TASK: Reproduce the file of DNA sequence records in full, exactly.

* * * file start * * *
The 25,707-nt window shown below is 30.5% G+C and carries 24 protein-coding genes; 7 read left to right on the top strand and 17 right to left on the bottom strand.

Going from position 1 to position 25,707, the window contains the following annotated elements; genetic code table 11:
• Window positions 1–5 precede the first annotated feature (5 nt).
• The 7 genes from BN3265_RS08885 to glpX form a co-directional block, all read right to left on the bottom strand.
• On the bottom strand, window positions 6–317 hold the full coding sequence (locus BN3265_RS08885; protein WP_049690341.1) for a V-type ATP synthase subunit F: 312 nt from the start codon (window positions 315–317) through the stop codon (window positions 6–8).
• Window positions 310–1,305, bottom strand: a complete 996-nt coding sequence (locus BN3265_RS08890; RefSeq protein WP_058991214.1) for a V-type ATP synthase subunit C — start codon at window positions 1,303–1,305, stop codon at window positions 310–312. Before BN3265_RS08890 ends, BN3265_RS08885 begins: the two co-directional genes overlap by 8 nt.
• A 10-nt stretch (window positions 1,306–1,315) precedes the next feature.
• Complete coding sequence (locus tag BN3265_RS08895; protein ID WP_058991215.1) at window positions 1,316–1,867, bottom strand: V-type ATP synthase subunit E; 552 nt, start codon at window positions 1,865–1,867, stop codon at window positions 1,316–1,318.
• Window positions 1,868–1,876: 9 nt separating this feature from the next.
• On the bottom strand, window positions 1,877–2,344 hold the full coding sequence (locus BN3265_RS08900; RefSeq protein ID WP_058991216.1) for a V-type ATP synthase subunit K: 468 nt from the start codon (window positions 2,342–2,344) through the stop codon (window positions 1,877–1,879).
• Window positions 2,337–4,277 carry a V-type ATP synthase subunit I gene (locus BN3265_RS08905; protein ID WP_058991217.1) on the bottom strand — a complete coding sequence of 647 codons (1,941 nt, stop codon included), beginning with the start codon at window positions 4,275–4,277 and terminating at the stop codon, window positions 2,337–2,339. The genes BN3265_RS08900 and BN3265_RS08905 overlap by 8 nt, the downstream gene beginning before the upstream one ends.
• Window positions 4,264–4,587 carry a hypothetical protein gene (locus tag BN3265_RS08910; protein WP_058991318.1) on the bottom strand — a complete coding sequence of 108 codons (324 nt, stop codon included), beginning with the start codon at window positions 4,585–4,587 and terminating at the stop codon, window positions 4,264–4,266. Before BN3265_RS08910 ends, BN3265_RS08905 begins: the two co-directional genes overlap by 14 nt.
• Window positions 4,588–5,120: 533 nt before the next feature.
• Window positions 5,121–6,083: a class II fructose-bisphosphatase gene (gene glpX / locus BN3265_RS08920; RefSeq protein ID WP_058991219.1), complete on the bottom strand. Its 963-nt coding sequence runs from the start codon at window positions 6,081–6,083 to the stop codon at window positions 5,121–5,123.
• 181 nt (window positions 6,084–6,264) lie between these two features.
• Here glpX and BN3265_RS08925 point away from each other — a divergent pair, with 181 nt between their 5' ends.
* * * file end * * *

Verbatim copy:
The 25,707-nt window shown below is 30.5% G+C and carries 24 protein-coding genes; 7 read left to right on the top strand and 17 right to left on the bottom strand.

Going from position 1 to position 25,707, the window contains the following annotated elements; genetic code table 11:
• Window positions 1–5 precede the first annotated feature (5 nt).
• The 7 genes from BN3265_RS08885 to glpX form a co-directional block, all read right to left on the bottom strand.
• On the bottom strand, window positions 6–317 hold the full coding sequence (locus BN3265_RS08885; protein WP_049690341.1) for a V-type ATP synthase subunit F: 312 nt from the start codon (window positions 315–317) through the stop codon (window positions 6–8).
• Window positions 310–1,305, bottom strand: a complete 996-nt coding sequence (locus BN3265_RS08890; RefSeq protein WP_058991214.1) for a V-type ATP synthase subunit C — start codon at window positions 1,303–1,305, stop codon at window positions 310–312. Before BN3265_RS08890 ends, BN3265_RS08885 begins: the two co-directional genes overlap by 8 nt.
• A 10-nt stretch (window positions 1,306–1,315) precedes the next feature.
• Complete coding sequence (locus tag BN3265_RS08895; protein ID WP_058991215.1) at window positions 1,316–1,867, bottom strand: V-type ATP synthase subunit E; 552 nt, start codon at window positions 1,865–1,867, stop codon at window positions 1,316–1,318.
• Window positions 1,868–1,876: 9 nt separating this feature from the next.
• On the bottom strand, window positions 1,877–2,344 hold the full coding sequence (locus BN3265_RS08900; RefSeq protein ID WP_058991216.1) for a V-type ATP synthase subunit K: 468 nt from the start codon (window positions 2,342–2,344) through the stop codon (window positions 1,877–1,879).
• Window positions 2,337–4,277 carry a V-type ATP synthase subunit I gene (locus BN3265_RS08905; protein ID WP_058991217.1) on the bottom strand — a complete coding sequence of 647 codons (1,941 nt, stop codon included), beginning with the start codon at window positions 4,275–4,277 and terminating at the stop codon, window positions 2,337–2,339. The genes BN3265_RS08900 and BN3265_RS08905 overlap by 8 nt, the downstream gene beginning before the upstream one ends.
• Window positions 4,264–4,587 carry a hypothetical protein gene (locus tag BN3265_RS08910; protein WP_058991318.1) on the bottom strand — a complete coding sequence of 108 codons (324 nt, stop codon included), beginning with the start codon at window positions 4,585–4,587 and terminating at the stop codon, window positions 4,264–4,266. Before BN3265_RS08910 ends, BN3265_RS08905 begins: the two co-directional genes overlap by 14 nt.
• Window positions 4,588–5,120: 533 nt before the next feature.
• Window positions 5,121–6,083: a class II fructose-bisphosphatase gene (gene glpX / locus BN3265_RS08920; RefSeq protein ID WP_058991219.1), complete on the bottom strand. Its 963-nt coding sequence runs from the start codon at window positions 6,081–6,083 to the stop codon at window positions 5,121–5,123.
• 181 nt (window positions 6,084–6,264) lie between these two features.
• Here glpX and BN3265_RS08925 point away from each other — a divergent pair, with 181 nt between their 5' ends.